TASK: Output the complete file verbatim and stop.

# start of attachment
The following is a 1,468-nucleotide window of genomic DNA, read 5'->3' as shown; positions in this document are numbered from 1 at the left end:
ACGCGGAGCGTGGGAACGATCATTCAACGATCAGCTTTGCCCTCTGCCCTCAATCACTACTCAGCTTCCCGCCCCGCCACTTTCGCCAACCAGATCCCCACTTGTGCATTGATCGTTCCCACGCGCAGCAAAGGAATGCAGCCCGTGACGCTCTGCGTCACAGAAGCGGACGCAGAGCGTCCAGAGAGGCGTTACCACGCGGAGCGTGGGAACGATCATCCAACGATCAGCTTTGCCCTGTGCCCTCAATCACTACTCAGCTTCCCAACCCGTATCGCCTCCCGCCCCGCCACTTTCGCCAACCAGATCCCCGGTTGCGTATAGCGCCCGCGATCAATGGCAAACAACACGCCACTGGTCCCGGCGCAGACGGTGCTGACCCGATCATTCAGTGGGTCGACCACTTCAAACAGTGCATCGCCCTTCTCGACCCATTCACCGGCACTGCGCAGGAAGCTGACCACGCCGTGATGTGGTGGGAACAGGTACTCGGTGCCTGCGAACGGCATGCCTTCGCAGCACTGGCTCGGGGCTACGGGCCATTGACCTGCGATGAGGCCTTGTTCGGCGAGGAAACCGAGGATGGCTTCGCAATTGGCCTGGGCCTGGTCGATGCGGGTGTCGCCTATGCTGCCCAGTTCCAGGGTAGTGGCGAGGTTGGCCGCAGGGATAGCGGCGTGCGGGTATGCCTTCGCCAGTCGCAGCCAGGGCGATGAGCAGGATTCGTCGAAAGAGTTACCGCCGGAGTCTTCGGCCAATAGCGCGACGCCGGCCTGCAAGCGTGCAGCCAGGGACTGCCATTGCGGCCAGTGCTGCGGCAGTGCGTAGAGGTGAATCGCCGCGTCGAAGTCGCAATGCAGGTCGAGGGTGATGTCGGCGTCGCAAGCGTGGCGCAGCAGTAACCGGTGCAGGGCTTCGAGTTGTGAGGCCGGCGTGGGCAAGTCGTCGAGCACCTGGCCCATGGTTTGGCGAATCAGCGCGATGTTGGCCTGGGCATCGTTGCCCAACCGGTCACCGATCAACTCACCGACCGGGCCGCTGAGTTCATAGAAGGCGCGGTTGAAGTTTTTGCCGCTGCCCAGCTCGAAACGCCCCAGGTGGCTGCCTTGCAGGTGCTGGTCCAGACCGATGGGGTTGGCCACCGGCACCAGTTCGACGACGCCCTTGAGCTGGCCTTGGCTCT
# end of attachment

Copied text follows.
The following is a 1,468-nucleotide window of genomic DNA, read 5'->3' as shown; positions in this document are numbered from 1 at the left end:
ACGCGGAGCGTGGGAACGATCATTCAACGATCAGCTTTGCCCTCTGCCCTCAATCACTACTCAGCTTCCCGCCCCGCCACTTTCGCCAACCAGATCCCCACTTGTGCATTGATCGTTCCCACGCGCAGCAAAGGAATGCAGCCCGTGACGCTCTGCGTCACAGAAGCGGACGCAGAGCGTCCAGAGAGGCGTTACCACGCGGAGCGTGGGAACGATCATCCAACGATCAGCTTTGCCCTGTGCCCTCAATCACTACTCAGCTTCCCAACCCGTATCGCCTCCCGCCCCGCCACTTTCGCCAACCAGATCCCCGGTTGCGTATAGCGCCCGCGATCAATGGCAAACAACACGCCACTGGTCCCGGCGCAGACGGTGCTGACCCGATCATTCAGTGGGTCGACCACTTCAAACAGTGCATCGCCCTTCTCGACCCATTCACCGGCACTGCGCAGGAAGCTGACCACGCCGTGATGTGGTGGGAACAGGTACTCGGTGCCTGCGAACGGCATGCCTTCGCAGCACTGGCTCGGGGCTACGGGCCATTGACCTGCGATGAGGCCTTGTTCGGCGAGGAAACCGAGGATGGCTTCGCAATTGGCCTGGGCCTGGTCGATGCGGGTGTCGCCTATGCTGCCCAGTTCCAGGGTAGTGGCGAGGTTGGCCGCAGGGATAGCGGCGTGCGGGTATGCCTTCGCCAGTCGCAGCCAGGGCGATGAGCAGGATTCGTCGAAAGAGTTACCGCCGGAGTCTTCGGCCAATAGCGCGACGCCGGCCTGCAAGCGTGCAGCCAGGGACTGCCATTGCGGCCAGTGCTGCGGCAGTGCGTAGAGGTGAATCGCCGCGTCGAAGTCGCAATGCAGGTCGAGGGTGATGTCGGCGTCGCAAGCGTGGCGCAGCAGTAACCGGTGCAGGGCTTCGAGTTGTGAGGCCGGCGTGGGCAAGTCGTCGAGCACCTGGCCCATGGTTTGGCGAATCAGCGCGATGTTGGCCTGGGCATCGTTGCCCAACCGGTCACCGATCAACTCACCGACCGGGCCGCTGAGTTCATAGAAGGCGCGGTTGAAGTTTTTGCCGCTGCCCAGCTCGAAACGCCCCAGGTGGCTGCCTTGCAGGTGCTGGTCCAGACCGATGGGGTTGGCCACCGGCACCAGTTCGACGACGCCCTTGAGCTGGCCTTGGCTCT